Each of bars 102 and 106 has several gripping elements 124 that are perpendicular to the longitudinal axes of bars 102 and 106 (see FIG. 1). It will be appreciated by those of ordinary skill in the art that any arrangement of gripping elements 124 that facilitates gripping tool 100 can be used, e.g., gripping elements 124 can have various profiles, such as triangular, truncated triangles, semi-circular, etc., gripping elements 124 can be oriented at an angle relative to the longitudinal axes of bars 102 and 106, or the like.

To extract a fuse 110 from protector-mount 112, jaws 104 and 108 are actuated out of alignment, as shown in FIGS. 2a, 2 b, and 2 d, by sliding bars 102 and 106 relative to each other. Tool 100 is then inserted into protector-mount 112 so that the arc of jaw 104 engages a portion of the circumference of fuse 110, as shown in FIGS. 3a and 3 b. In this position, groove 104 a receives a portion of central contact ring 110 a and contact rings 110 b straddle jaw 104, as shown in FIG. 3c, a cross-sectional view of fuse 110 and jaw 104 as viewed from the back of FIG. 3a.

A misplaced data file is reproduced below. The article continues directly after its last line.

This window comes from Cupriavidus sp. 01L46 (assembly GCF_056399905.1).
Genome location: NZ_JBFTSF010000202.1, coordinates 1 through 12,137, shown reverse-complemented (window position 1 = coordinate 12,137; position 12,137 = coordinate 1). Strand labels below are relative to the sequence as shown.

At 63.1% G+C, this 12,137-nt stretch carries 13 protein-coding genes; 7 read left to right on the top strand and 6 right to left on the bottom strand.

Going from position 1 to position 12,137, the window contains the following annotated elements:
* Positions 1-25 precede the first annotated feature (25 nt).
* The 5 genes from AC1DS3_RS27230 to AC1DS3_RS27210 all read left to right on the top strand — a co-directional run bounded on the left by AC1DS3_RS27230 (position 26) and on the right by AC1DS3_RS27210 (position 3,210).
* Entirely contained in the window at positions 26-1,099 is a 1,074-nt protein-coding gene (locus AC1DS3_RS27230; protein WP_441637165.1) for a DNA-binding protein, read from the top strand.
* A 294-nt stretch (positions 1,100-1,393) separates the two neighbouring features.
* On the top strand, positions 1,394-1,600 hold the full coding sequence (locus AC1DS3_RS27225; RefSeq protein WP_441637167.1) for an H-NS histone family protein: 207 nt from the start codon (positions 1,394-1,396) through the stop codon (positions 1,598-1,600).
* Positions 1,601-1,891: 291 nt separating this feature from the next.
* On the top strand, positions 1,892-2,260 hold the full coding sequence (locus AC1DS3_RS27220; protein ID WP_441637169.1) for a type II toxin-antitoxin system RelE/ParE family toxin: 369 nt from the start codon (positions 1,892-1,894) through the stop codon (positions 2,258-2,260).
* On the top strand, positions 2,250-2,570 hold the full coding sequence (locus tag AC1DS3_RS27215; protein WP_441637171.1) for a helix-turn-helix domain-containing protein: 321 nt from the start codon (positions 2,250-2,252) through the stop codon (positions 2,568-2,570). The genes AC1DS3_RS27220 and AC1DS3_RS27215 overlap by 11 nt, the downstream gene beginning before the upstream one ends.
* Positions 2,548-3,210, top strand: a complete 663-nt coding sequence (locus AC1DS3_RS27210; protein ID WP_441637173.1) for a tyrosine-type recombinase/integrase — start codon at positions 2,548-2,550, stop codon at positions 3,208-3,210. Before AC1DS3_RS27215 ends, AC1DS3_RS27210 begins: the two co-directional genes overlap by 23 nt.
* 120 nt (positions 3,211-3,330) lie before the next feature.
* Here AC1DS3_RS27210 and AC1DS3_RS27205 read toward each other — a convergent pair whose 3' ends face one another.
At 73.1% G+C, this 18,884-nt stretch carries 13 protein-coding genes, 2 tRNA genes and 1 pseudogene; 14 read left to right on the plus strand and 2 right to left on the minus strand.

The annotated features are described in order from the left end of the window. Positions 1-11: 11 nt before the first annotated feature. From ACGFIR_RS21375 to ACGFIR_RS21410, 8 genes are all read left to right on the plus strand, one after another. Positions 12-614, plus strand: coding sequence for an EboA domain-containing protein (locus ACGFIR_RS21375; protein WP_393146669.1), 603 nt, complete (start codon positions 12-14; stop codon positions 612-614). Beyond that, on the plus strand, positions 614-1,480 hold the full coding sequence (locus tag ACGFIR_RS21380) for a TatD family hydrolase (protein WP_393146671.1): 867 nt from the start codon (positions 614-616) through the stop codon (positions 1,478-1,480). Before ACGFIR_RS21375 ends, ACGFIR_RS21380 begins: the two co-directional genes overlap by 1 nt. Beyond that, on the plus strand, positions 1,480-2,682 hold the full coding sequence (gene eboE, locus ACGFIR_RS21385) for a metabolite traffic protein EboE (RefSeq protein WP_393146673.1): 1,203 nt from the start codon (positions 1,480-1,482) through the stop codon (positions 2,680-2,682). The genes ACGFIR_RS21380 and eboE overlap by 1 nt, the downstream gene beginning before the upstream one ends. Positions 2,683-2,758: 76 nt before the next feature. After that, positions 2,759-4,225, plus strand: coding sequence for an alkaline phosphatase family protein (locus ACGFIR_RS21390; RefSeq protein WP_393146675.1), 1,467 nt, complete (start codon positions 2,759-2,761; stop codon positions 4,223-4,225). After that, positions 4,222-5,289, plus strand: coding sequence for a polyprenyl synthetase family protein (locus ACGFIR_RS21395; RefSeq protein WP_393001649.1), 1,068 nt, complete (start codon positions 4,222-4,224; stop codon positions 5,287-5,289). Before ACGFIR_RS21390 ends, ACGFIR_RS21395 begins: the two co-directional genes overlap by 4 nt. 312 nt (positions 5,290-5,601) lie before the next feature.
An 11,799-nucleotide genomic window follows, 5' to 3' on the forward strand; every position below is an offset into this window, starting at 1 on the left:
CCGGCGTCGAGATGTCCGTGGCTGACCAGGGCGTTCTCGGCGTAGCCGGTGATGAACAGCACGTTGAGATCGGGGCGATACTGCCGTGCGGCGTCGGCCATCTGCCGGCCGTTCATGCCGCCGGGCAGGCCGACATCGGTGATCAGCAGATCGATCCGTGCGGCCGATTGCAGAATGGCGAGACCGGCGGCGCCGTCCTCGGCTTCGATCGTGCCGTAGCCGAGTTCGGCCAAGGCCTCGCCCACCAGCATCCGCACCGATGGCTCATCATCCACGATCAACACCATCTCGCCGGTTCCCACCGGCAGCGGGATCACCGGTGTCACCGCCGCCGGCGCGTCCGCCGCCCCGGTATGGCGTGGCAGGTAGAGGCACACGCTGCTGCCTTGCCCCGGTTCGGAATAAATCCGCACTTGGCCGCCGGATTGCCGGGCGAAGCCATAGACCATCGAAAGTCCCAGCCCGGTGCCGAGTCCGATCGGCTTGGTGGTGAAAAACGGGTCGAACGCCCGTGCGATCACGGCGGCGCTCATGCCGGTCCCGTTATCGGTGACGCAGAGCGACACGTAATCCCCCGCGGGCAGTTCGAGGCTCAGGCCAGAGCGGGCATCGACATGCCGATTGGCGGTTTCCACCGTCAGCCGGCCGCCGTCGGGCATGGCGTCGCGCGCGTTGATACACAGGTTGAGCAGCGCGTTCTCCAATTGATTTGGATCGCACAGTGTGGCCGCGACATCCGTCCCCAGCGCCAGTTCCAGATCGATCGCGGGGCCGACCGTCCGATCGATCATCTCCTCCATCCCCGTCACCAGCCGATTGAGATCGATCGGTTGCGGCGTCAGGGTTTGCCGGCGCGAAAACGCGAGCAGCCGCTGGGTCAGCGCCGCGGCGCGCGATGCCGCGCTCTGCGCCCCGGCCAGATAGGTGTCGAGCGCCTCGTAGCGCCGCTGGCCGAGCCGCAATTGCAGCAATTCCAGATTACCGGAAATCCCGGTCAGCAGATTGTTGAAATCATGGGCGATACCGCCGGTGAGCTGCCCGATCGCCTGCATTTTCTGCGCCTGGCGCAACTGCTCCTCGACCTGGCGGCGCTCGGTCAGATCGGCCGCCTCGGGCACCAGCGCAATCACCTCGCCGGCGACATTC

Jaw 108 is then actuated into alignment with jaw 104 by sliding bar 106 relative to bar 102. As jaw 108 contacts fuse 110, as shown in FIG. 4, the resiliency of jaw 108 enables jaw 108 to be deflected by fuse 110. Continued actuation of jaw 108 slides jaw 108 over the surface of fuse 110 in the circumferential direction until fuse 110 is retained between jaws 104 and 108, as shown in FIGS. 5a and 5 b. Note that when the jaws are aligned, as shown in FIGS. 5a, 5 b, 6 a and 6 b, each protrusion 116 bears against end 118 a of the corresponding slot 118, as shown in FIGS. 5a and 6 a. Note further that when fuse 110 is retained between jaws 104 and 108, groove 104 a receives a portion of central contact ring 110 a, contact rings 110 b straddle jaw 104, and tines 108 a straddle central contact ring 110 a and are respectively located between central contact ring 110 a and one of contact rings 110 b, as shown in FIG. 6d.

Fuse 110 is extracted from protector-mount 112, as shown in FIGS. 6a-6 c, by applying a generally longitudinal force to tool 100 that is directed away from protector-mount 112. Fuse 110 is released from tool 100 by actuating jaws 104 and 108 out of alignment by sliding bars 102 and 106 relative to each other, as shown in FIG. 7. During the initial portion of the actuation, jaw 108 slides over the surface of fuse 110 in the circumferential direction and is deflected away from fuse 110. This is the reverse of that which occurs when the jaws are actuated into alignment, and the deflection of jaw 108 is similar to that demonstrated in FIG. 4.